Prabha Atre and Sathyanarayana Raju

  • Published By: The Sruti Foundation
  • Issue: 445

PRABHA ATRE An erudite musician with a holistic vision
by Shailaja Khanna

Born on 13 September 1932, doyen of the Kirana gharana, “Swarayoginee” Prabha Atre cuts a dignified figure. Known for her erudition and novel approach to her music, the Padma Bhushan awardee is soft-spoken and gentle. An author, teacher, scholar—she wears many hats with élan. Recipient of several accolades – Padma Shri in 1990, the Central Sangeet Natak Akademi Award in 1991, Padma Bhushan in 2010, and the Central Sangeet Natak Akademi’s Tagore Fellowship in 2011 being the most prominent, vidushi Prabha Atre has been a trailblazer in many ways. Representing the Kirana gharana at a time when the more ebullient style of Bhimsen Joshi of the gharana had caught the public’s imagination, Prabha Atre chose to swim against the popular tide of perception of her gharana.

SATHYANARAYANA RAJU A tale of passion against odds
by Janani Murali

Sathyanarayana Raju is one of the most sought-after Bharatanatyam dancers and choreographers. Sathya, as he is fondly known amongst his peers, has made his mark in classical dance by dint of sheer hard work, dedication and practise. His dance is an amalgamation of the intrinsic elements of Bharatanatyam performed with fluidity. Based in Bengaluru, he was trained by Sangeet Natak Akademi awardee guru Narmada of Shakuntala Nrityalaya and guru Subhadra Prabhu in the Pandanallur style of Bharatanatyam. He received training in Kathak from gurus Maya Rao and Chitra Venugopal. Sathya is an ‘A’ Top grade artist of Doordarshan who has presented several performances for its ‘National programme’. He was featured in the national integration song, Mile sur mera tumhara along with Bhimsen Joshi and many other top artists. He has performed all over India and has received much acclaim in the UK, USA, Canada, Switzerland, France, Maldives and Singapore. Sathya diligently essays his multi-faceted roles of dancer, teacher, choreographer and organiser. He has been training several students at his institute “Samskruthi - The Temple of Art”. Sathya has gone from one performance to the next, one moment to the next with much gratitude for his journey. He has choreographed several landmark repertoire pieces and productions.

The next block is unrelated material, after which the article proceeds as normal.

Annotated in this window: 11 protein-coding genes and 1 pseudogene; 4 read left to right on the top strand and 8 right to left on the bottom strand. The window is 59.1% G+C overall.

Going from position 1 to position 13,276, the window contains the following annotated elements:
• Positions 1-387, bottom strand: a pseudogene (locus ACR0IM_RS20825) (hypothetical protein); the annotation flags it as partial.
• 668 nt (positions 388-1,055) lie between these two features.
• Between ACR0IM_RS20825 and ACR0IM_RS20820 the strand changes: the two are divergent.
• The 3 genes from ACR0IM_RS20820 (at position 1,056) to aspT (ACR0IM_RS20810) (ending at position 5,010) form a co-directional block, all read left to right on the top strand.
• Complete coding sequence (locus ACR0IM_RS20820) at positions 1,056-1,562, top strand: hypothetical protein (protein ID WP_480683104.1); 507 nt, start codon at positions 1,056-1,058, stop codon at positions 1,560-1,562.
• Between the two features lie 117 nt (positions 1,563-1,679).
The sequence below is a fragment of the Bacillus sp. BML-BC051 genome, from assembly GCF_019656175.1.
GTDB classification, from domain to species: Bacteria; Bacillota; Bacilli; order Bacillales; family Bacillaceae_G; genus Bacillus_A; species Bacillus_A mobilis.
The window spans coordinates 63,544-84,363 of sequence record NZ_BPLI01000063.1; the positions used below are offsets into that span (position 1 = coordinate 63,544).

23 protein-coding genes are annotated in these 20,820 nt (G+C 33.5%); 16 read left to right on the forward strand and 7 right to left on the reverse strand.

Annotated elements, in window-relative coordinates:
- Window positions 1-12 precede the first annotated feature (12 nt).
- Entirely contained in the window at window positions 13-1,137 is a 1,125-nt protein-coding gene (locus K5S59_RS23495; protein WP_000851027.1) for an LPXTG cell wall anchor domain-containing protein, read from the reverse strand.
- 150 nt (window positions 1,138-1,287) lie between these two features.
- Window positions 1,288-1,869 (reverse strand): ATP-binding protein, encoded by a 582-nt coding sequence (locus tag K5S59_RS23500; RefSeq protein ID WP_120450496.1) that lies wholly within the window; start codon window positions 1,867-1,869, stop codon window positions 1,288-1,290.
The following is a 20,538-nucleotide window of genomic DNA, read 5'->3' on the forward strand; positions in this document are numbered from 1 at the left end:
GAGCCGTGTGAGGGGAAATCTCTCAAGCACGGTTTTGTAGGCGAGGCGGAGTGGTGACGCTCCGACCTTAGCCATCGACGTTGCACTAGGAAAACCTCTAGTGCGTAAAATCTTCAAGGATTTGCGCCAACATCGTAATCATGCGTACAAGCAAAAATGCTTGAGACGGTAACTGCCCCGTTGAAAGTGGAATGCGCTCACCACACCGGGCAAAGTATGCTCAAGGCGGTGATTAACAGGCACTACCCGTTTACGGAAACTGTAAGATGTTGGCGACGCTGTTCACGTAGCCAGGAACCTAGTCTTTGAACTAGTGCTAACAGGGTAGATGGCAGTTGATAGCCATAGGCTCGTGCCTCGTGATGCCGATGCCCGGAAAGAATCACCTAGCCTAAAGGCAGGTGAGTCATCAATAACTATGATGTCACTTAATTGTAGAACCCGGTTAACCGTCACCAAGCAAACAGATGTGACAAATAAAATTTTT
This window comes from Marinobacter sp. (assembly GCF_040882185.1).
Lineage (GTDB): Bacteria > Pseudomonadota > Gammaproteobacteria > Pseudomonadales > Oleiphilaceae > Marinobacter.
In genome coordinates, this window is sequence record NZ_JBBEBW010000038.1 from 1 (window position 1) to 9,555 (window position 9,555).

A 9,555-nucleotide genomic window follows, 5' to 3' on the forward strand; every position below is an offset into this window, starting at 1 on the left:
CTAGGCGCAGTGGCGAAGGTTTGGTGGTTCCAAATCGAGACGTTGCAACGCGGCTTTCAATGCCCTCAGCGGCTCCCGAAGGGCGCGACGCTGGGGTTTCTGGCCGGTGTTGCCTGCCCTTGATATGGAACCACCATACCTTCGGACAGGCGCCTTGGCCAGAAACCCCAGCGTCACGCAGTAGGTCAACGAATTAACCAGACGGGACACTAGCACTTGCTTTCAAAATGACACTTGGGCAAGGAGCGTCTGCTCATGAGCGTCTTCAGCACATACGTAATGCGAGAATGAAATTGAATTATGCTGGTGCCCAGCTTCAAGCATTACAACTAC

SIKKIL BHASKARAN A veteran violin accompanist
by Lakshmi Anand

Veteran violinist Sikkil R. Bhaskaran passed away on 20 July 2021. Dedicated exclusively to accompaniment, the artists he shared the stage with straddle generations and read like a who’s who of Carnatic music—from Maharajapuram Viswanatha Iyer, K.B. Sundarambal and M.M. Dandapani Desigar to Sikkil Mala Chandrasekhar, N. Vijay Siva and Palghat Ramprasad. He is known, along with his contemporary, Tanjavur Upendran, for bringing to light numerous rising talents, Mandolin U. Shrinivas being particularly noteworthy, and encouraging other stalwarts to play for these youngsters. Bhaskaran had the distinction of having played for as many as three successive generations of multiple musical families and several august lineages. Bhaskaran was born on 4 May 1936 in the town of Sikkil (located between Tiruvarur and Nagapattinam) to Rajagopalan and Vedavalli, in an Isai Vellalar Pillai family, a community involved in music for generations. Bhaskaran lost his father, a military man, at around age four.

Dance in Vaishnavite Tamil literature
by Suganthy Krishnamachari

Vedic yagas incorporated dance too. During Asvamedha yaga, the story of Vishnu’s Trivikrama avatara was danced. Given the hoary tradition of dance being a part of worship, it was no surprise that Tirumangai Azhwar arranged for Nammazhwar’s Tiruvaimozhi pasurams to be sung in Srirangam, with suitable abhinaya which reflected the meaning of the pasurams. Krishna the consummate dancer Krishna was not only the flute player who drew people to him, but also charmed them with his dance. In Nachiar Tirumozhi (4:4), Andal describes his dance on the hood of the snake Kaliya. Periavachan Pillai, in his commentary on this pasuram, says Krishna’s dance was like a sutra for nritta sastra. He says this dance was a foundation for the later Natya Sastra. This dance of Krishna was called ‘arabhatee’. Vedanta Desika, in his Yadavabhyudaya, also refers to this dance as arabhatee.
Issue 01 October 2021


6           Sruti Box

8           News & notes

14         Birthday calendar

16        Prabha Atre

26        Sathyanarayana Raju

33        News & notes (continued)

34        Sikkil Bhaskaran

40        Heritage sthalams v Pancha sabhas - Rajata sabha

44        Analysis v Dance in Vaishnavite Tamil literature

46        Interview v Bharat Gupt

49        Bookshelf

50        From the Editor

Front Cover: Prabha Atre
                         Sathyanarayana Raju

No. 445